Noun, adjective and verb clauses / の particle

Now I asked about the definition on clauses a week ago but am still kind of hazy regarding the topic. Some context first. I’m still studying the の particle, and it states in my guide:

“However, the 「の」 particle is very useful in that you don’t have to specify a particular noun. In the next examples, the 「の」 particle is not replacing any particular noun, it just allows us to modify verb and adjective clauses like noun clauses. The relative clauses are highlighted…”

Is relative clause an umbrella term for noun, verb and adjective clauses? And so in this respect are verb clauses are the part of the sentence containing the verb? And noun clauses containing the noun etc. Lastly, (likely a dumb question) what is the difference between an adjective and adjective clause? Are they not both giving more information about a noun

Also as kind of a side question, can anyone explain the reason why そ/こ/あ /ど +の must be used when we want to say “this/that noun”

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A relative clause is one which modifies the noun. So like in that sentence, it’s “which modifies the noun”. “Which modifies the noun” is the relative clause. (Edited for clarity, I was still thinking in Japanese mode.)

“A relative clause is one kind of dependent clause . It has a subject and verb, but can’t stand alone as a sentence. It is sometimes called an “adjective clause ” because it functions like an adjective—it gives more information about a noun.”

In Japanese it’d be something like “the book which my mom bought” or 母が買った本/ははがかったほん. So where does the の particle come into play? Well, we don’t always repeat the noun in English sentences when talking about the same subject, and the same is true for Japanese. So if someone says, “What book is that?” you might say, “The one my mom bought me.” In Japanese this would go something like this:
So here we are using a relative clause along with using の is a pronoun to take the place of the noun, in this case book/本.

As for この・その・あの・どの these are the demonstrative pronouns in Japanese if I’m not mistaken. In English we use one word whether speaking generally or referring to a noun but in Japanese they have 2 different sets, that’s all. I’m not sure if there’s much more reason to it than that. Hopefully someone else knows more than I do on that subject.


What ? That’s a really confusing example. What is the sentence and what is the relative clause ?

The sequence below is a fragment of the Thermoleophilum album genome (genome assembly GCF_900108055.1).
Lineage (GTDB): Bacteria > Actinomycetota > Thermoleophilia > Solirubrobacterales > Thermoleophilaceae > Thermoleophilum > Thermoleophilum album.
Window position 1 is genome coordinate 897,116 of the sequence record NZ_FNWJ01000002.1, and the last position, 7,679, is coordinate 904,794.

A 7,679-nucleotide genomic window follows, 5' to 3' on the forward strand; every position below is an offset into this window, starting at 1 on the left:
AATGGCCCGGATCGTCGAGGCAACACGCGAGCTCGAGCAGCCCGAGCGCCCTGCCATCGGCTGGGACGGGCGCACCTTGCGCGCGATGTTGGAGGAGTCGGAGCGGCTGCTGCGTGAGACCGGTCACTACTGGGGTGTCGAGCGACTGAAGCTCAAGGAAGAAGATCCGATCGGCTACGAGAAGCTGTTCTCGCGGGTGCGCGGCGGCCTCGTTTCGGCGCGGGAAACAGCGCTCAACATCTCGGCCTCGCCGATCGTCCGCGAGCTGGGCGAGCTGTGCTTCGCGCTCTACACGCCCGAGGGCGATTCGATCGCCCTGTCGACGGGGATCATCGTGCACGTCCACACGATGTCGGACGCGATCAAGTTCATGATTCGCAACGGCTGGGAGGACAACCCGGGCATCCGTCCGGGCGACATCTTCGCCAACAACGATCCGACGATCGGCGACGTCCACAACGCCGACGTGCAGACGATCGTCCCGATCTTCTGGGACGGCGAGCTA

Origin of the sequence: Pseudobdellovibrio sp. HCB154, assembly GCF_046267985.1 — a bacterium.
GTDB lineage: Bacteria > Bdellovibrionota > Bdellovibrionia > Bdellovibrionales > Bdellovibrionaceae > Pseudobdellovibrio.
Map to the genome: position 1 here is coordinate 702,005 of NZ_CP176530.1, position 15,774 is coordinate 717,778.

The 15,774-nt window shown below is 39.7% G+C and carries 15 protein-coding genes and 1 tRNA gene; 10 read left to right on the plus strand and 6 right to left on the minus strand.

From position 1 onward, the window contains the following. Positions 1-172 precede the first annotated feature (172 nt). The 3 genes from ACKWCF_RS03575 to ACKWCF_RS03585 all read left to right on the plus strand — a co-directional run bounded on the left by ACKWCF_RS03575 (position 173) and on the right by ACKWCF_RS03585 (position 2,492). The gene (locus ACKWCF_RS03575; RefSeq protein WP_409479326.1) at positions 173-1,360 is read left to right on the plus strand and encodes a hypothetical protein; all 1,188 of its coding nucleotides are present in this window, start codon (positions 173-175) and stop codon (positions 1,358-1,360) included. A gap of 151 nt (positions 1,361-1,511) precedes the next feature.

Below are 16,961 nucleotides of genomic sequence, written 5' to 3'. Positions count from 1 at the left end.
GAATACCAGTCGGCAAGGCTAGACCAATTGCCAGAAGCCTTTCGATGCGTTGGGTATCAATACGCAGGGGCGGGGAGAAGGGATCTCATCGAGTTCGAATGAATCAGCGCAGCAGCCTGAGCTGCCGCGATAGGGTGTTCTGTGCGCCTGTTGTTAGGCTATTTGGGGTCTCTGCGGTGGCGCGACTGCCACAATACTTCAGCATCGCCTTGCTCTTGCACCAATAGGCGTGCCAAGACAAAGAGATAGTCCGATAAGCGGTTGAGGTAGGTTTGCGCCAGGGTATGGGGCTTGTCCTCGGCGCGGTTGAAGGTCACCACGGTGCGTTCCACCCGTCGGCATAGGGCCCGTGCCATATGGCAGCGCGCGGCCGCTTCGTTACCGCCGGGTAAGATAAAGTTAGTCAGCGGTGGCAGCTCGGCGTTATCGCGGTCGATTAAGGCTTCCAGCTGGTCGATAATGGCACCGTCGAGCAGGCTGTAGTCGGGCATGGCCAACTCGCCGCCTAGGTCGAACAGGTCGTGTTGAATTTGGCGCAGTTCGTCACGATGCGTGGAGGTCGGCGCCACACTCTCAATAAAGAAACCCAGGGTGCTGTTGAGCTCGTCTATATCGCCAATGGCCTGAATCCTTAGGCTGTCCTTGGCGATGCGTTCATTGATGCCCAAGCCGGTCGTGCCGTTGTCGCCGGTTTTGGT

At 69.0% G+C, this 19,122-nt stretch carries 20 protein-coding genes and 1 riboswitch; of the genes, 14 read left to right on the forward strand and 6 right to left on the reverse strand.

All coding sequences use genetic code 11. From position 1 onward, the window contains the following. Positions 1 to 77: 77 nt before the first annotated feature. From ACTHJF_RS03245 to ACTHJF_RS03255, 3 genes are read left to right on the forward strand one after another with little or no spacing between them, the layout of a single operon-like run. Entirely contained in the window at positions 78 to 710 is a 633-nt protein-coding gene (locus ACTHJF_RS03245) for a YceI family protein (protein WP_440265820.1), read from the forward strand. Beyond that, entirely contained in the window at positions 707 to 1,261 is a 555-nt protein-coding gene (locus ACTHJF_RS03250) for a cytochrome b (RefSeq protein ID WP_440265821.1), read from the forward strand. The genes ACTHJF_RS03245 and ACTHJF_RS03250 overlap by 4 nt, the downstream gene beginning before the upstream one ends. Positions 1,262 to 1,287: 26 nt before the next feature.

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  • “The bit which modifies the noun is called a relative clause.” = sentence
  • “The bit which modifies the noun” = noun phrase
  • “The bit” = noun
  • “which modifies the noun” = relative clause, because it’s a clause that relates the noun (“the bit”) in terms of some characteristic and extends the noun phrase from its base noun, which we call the “head” of the phrase.

Japanese’s equivalent to relative clauses are attributive clauses, so in a noun phrase they attribute something to a noun.

  • 名詞変えるは「relative clause」といいます。 = sentence
  • 名詞を変える物 = noun phrase
  • 物 = noun
  • 名詞を変える = attributive clause… which in Japanese is also a grammatical sentence

Why specifically call it attributive and not relative? Because attribution works for more than just clauses… attributive and predicate forms have their own special terms in Japanese’s own description of its grammar, even.

Japanese grammar became a lot clearer for me once I sussed out attribution versus predication, and that the “head” of the phrase always lands at the end of the phrase.

The predicate form is for the end of the sentence (not counting trailing particles like ね or conjunctions like けど). The attributive form is for sticking to head words to flesh out that head word with some extra description or context.

  • verbs - attributive: 帰る - predicate: 帰る or 帰ります, お帰りなります, etc
  • i-adjectives - attributive: 可愛い - predicate: 可愛い or 可愛いです
  • nouns - attributive form: 猫の - predicate form: 猫だ or 猫です or 猫であります etc
  • na-adjectives - attributive: 静かな - predicate: 静かだ (etc)

In Japanese, the head of the phrase is always at the end, as opposed to English where it’s closer to the beginning… or not. The closest English structures to how Japanese works are our adjectives and adjective-like verb phrases (the tall man; the singing man; the dog-hating cat). So noun phrases with attributive clauses in Japanese are like adjective or adjective-style verb phrases in English (or German).

Hope that helps!


In the sentence “A relative clause is one which modifies the noun”, “which modifies the noun” is the relative clause, because it modifies the noun “one”. :slightly_smiling_face:

Very good explanation!

どれの is not the same as どの. これ/それ/あれ/どれ are nouns. どれの本ですか means ‘the book of which is it?’ Where ‘which’ could maybe stand in for ‘which book case’, or something?

この、その、あの、どの can not be used as a standalone, but will always be followed by a noun (or relative clause+noun combo).


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